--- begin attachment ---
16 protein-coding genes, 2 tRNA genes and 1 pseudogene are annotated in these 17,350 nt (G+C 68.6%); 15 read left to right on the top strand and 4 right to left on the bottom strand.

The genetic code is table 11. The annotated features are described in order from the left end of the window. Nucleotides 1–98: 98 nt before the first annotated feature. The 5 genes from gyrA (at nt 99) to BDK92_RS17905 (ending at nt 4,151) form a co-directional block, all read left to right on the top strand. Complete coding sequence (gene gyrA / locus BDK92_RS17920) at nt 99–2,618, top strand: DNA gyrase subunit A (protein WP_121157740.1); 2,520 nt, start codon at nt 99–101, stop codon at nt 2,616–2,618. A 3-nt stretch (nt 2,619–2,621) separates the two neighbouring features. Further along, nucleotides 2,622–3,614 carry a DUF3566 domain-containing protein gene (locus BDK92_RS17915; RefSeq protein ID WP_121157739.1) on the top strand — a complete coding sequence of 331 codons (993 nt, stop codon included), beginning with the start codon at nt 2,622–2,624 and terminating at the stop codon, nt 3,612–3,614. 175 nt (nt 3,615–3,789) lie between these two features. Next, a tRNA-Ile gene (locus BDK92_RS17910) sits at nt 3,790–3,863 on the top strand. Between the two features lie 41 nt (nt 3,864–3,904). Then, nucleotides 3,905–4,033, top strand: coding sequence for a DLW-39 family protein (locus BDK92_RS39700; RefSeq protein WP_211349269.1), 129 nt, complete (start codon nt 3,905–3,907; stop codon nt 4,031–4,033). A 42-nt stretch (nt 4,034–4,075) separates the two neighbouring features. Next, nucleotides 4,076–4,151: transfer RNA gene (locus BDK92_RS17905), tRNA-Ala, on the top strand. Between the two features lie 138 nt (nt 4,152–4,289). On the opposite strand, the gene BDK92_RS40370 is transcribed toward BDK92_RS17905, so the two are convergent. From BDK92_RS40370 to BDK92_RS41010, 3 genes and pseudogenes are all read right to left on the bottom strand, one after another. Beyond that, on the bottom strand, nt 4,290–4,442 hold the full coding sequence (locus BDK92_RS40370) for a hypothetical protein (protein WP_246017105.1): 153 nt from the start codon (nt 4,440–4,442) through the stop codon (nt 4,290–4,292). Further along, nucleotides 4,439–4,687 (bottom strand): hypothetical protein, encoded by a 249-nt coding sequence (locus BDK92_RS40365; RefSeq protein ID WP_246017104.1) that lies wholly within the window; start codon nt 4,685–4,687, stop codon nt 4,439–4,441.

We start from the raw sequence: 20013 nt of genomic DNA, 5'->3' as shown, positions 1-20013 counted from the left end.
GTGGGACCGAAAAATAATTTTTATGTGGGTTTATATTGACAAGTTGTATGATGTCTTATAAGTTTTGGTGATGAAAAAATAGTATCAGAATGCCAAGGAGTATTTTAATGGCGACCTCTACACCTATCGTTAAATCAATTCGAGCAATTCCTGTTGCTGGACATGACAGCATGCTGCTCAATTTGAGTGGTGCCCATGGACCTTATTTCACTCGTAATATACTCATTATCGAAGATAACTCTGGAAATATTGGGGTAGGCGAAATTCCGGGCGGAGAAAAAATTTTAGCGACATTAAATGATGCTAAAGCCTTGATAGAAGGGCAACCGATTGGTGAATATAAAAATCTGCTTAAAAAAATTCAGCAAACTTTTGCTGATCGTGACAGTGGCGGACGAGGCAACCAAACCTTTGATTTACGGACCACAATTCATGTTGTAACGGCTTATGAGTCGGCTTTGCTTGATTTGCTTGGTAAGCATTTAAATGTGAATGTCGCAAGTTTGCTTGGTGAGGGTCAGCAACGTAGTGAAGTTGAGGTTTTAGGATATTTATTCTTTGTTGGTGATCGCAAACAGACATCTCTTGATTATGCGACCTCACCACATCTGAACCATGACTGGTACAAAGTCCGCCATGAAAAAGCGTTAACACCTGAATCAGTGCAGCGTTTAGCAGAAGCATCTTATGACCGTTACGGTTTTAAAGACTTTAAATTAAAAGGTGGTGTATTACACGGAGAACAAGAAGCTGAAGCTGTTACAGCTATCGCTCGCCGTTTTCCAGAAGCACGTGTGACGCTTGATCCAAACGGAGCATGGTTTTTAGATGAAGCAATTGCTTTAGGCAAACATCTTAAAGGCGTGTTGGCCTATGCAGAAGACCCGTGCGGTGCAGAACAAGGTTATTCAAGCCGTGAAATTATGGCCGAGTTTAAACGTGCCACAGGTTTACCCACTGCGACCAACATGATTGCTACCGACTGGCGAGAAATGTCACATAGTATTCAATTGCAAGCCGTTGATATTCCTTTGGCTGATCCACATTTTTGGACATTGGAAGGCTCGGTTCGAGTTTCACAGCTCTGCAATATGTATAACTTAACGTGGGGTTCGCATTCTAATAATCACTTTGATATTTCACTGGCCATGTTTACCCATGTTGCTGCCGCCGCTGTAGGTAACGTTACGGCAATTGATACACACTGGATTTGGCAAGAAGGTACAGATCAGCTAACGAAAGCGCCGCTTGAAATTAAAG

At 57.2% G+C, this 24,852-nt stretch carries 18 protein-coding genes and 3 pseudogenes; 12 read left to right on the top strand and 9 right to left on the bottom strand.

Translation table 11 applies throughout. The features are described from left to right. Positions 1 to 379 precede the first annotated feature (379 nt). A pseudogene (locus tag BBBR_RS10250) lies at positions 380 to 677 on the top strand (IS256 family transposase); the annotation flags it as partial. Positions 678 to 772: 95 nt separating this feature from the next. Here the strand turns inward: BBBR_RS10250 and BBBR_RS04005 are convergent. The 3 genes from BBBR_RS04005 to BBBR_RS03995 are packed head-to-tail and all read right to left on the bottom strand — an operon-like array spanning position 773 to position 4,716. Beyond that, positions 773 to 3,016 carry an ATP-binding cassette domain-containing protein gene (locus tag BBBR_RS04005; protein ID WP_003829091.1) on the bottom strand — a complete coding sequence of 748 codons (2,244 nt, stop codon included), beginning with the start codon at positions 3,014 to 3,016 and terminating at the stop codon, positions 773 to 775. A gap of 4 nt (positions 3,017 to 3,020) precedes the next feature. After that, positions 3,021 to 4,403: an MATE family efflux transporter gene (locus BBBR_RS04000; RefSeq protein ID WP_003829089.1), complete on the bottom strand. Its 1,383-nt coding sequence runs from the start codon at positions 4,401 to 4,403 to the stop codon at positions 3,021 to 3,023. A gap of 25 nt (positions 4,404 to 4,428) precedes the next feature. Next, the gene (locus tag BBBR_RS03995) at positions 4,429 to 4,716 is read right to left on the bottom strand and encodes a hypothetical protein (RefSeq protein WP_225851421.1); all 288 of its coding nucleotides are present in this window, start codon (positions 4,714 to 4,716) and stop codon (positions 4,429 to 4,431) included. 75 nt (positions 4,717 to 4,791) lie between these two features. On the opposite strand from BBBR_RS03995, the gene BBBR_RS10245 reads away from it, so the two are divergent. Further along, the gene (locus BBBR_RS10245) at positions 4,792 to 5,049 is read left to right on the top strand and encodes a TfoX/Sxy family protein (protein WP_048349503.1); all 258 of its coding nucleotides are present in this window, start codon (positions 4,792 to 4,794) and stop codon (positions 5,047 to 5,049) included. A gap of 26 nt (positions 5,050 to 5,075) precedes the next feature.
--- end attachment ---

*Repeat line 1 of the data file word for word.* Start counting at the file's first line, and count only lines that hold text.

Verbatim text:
16 protein-coding genes, 2 tRNA genes and 1 pseudogene are annotated in these 17,350 nt (G+C 68.6%); 15 read left to right on the top strand and 4 right to left on the bottom strand.